First Lady Drama Is First Class
Londonist Rating: ★★★★☆
Political wives are in the spotlight this month, but Samantha, Miriam, Justine and Kirsten (Frau Farage) don't hold a collective candle to Eleanor Roosevelt, ‘the First Lady of the World’ and a spunky, contrarian social equalizer who wasn’t at ease playing second fiddle in the White House. She was, perhaps, a Hillary of her time.
Alison Skilbeck’s beautifully balanced monologue Mrs Roosevelt Flies to London is tender and punchy in equal measure. It mirrors Eleanor’s political life with her personal one, suggesting her public loyalty to a beloved but philandering husband (hello again, Hillary) later crippled with polio, and masking unfulfilled sapphic desires of her own.
In 1942 Mrs R makes the hazardous journey across the Atlantic by flying boat, in order to rally American troops in Europe. Eleanor comments slyly on her meetings with Queen Mary, Winston Churchill and a splendidly Joyce Grenfell-esq volunteer at the WVS — each pinned in a swift and sharp caricature. She is moved by the self-sacrifice and team spirit of the British people, annoyed at the segregation of black and white American troops in the Liverpool docks, and remonstrates with General Eisenhower for not sending the woollen socks they all urgently need.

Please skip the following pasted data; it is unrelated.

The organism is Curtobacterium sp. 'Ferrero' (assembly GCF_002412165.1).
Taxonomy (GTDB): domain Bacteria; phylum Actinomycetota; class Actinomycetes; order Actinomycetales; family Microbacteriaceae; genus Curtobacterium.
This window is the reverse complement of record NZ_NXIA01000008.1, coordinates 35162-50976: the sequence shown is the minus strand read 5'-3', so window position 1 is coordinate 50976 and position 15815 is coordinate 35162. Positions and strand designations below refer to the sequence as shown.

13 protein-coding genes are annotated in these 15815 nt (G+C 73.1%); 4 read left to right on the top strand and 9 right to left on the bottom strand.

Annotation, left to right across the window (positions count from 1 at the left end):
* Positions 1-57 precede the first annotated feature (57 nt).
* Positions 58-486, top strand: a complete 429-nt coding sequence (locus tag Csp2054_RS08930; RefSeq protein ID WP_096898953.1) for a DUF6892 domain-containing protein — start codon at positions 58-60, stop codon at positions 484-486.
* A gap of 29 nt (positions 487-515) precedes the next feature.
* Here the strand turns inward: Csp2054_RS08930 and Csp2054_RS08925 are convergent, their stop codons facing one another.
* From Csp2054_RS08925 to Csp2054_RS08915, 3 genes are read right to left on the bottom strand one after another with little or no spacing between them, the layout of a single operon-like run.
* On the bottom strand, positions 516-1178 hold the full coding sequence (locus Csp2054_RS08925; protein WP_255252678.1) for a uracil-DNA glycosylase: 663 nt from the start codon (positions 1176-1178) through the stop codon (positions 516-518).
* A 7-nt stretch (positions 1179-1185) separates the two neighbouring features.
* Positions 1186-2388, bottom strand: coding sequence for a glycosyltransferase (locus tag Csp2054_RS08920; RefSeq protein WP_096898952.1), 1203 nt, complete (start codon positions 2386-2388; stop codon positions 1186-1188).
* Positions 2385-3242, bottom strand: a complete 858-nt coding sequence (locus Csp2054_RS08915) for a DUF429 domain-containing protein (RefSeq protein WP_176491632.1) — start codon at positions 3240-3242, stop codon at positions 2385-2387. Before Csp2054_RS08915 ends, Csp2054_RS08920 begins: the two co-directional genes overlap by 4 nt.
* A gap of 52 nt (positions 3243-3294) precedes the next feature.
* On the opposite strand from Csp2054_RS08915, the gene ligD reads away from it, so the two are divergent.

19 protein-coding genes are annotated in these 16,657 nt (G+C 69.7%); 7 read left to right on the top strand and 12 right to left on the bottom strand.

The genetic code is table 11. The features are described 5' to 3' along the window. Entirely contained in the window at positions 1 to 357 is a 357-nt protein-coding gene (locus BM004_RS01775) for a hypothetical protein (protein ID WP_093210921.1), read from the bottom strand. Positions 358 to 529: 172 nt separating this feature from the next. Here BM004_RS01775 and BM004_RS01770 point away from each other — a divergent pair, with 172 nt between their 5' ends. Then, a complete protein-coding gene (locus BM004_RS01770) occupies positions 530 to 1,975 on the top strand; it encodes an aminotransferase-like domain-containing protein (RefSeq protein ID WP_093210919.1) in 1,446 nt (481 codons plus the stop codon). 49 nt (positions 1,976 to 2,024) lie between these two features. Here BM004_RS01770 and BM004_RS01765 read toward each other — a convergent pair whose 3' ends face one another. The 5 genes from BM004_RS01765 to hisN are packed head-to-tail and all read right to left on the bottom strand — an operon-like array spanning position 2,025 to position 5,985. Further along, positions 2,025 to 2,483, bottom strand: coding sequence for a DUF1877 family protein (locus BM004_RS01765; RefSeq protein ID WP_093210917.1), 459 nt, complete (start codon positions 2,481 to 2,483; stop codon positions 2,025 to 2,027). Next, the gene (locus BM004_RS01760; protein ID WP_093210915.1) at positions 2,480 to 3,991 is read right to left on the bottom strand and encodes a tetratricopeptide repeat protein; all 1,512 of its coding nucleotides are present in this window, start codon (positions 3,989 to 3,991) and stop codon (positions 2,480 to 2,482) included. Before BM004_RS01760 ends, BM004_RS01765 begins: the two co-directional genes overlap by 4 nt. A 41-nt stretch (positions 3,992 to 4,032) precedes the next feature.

It’s fortunate Maureen Lipman is busy with Harvey, or she’d be snagging this bravura piece as her own, but Skilbeck (who also wrote this) holds your attention throughout and with far less artifice. Okay, she possibly puts on and takes off her coat too many times largely to indicate whether she’s indoors or out, but the characterization constantly brings you in to the narrative.
There are a few other minor snags: the background sound is too muted, and there are missed opportunities for underscoring the story with music from the period, for example when Marian Anderson, the black contralto was denied use of Constitution Hall by the committee of the DAR, not only did Eleanor resign, she staged Anderson at the Lincoln Memorial for free in front of a 75,000-strong crowd. That deserves a soundtrack.
Last Updated 16 April 2015